Institute research finds that glaucoma drug may have potential to treat Alzheimer’s disease
9 December 2016
Researchers at the Institute of Ophthalmology have found that a drug used to treat glaucoma may have potential to treat Alzheimer’s disease.
Published in Cell Death and Disease, the study found that the drug brimonidine, which is routinely used to lower eye pressure in glaucoma patients, has been found to reduce the formation of amyloid proteins in the retina.
In the past, scientists have suggested that because amyloid proteins are present in the retinas of people with Alzheimer’s, the retina may be viewed as an extension of the brain. This would provide doctors with an opportunity to diagnose and track progression of Alzheimer’s.
The IoO's researchers have now found that brimonidine reduces neurodegeneration of retina cells by cutting the levels of beta amyloid in the eye; the drug stimulates the production of an alternative non-toxic protein that does not kill nerve cells. The researchers hope that the drug will be found to have a similar effect on the brain in further study.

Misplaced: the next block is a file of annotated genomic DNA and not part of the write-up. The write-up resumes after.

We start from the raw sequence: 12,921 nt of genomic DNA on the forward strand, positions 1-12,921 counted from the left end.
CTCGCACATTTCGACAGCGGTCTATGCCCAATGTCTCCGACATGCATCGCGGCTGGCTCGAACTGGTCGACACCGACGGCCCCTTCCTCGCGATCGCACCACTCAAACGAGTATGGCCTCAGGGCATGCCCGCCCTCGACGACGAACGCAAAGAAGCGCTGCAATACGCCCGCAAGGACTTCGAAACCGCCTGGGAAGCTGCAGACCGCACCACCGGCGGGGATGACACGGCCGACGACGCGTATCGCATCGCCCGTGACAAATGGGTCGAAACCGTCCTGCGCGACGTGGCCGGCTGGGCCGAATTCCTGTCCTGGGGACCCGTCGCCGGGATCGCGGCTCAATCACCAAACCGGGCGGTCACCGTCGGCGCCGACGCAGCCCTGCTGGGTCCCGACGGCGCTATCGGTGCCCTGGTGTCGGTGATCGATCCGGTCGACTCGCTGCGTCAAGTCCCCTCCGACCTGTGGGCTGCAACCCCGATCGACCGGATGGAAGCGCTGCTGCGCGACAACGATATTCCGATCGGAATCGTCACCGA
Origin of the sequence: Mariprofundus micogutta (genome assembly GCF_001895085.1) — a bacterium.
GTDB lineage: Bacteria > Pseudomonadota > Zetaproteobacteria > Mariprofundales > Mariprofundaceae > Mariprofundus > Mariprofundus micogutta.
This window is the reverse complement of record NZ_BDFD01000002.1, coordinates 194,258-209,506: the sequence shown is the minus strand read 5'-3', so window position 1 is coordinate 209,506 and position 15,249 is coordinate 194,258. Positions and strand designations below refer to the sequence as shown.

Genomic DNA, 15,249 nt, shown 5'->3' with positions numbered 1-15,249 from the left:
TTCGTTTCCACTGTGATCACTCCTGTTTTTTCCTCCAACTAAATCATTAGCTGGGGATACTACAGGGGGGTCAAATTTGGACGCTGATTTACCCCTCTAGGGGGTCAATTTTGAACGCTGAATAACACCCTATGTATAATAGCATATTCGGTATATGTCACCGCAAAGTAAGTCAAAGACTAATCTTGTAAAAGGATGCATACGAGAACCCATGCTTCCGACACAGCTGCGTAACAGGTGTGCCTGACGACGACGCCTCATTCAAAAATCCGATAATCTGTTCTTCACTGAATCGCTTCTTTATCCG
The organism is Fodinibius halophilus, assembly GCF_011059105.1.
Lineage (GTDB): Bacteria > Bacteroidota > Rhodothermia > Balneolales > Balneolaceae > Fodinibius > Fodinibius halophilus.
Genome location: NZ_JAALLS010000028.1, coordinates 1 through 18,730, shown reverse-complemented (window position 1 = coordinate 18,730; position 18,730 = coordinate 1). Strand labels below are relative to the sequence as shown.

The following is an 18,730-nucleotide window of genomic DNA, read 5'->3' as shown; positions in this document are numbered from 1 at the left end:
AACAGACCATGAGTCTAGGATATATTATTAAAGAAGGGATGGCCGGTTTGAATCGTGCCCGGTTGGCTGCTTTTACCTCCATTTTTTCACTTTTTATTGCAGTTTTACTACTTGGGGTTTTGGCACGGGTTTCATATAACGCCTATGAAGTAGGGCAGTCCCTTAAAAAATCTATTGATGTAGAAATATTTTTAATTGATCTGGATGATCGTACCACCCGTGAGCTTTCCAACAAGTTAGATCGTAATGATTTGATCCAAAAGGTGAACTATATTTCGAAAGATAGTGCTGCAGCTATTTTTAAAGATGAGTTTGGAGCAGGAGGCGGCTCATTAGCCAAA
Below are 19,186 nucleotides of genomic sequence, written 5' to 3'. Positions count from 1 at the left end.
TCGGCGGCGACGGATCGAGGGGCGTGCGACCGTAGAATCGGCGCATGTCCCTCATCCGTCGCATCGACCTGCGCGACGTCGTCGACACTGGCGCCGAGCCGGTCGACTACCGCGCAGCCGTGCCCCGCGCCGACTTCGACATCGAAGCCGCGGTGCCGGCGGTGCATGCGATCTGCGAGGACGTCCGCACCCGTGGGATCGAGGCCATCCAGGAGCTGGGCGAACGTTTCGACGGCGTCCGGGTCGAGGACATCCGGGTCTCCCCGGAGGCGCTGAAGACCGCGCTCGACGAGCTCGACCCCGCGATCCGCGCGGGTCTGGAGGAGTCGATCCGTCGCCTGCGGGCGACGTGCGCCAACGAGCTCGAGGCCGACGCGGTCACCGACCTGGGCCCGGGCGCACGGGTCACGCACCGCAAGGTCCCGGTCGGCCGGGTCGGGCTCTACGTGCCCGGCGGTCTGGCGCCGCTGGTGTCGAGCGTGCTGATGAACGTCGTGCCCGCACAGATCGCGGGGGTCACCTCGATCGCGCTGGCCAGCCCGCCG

Professor Francesca Cordeiro, who led the study, said: “The findings of our study could not have come at a more significant and important moment, given the increased prevalence of Alzheimer’s disease. As we live longer, there will be increasing demand for therapies that can help challenge this extremely damaging disease and we believe that our findings can make a major contribution.”
UCL Business, UCL’s technology commercialisation company, holds patents and is developing a clinical grade marker to evaluate the efficiency of neuroprotectants such as brimonidine in humans.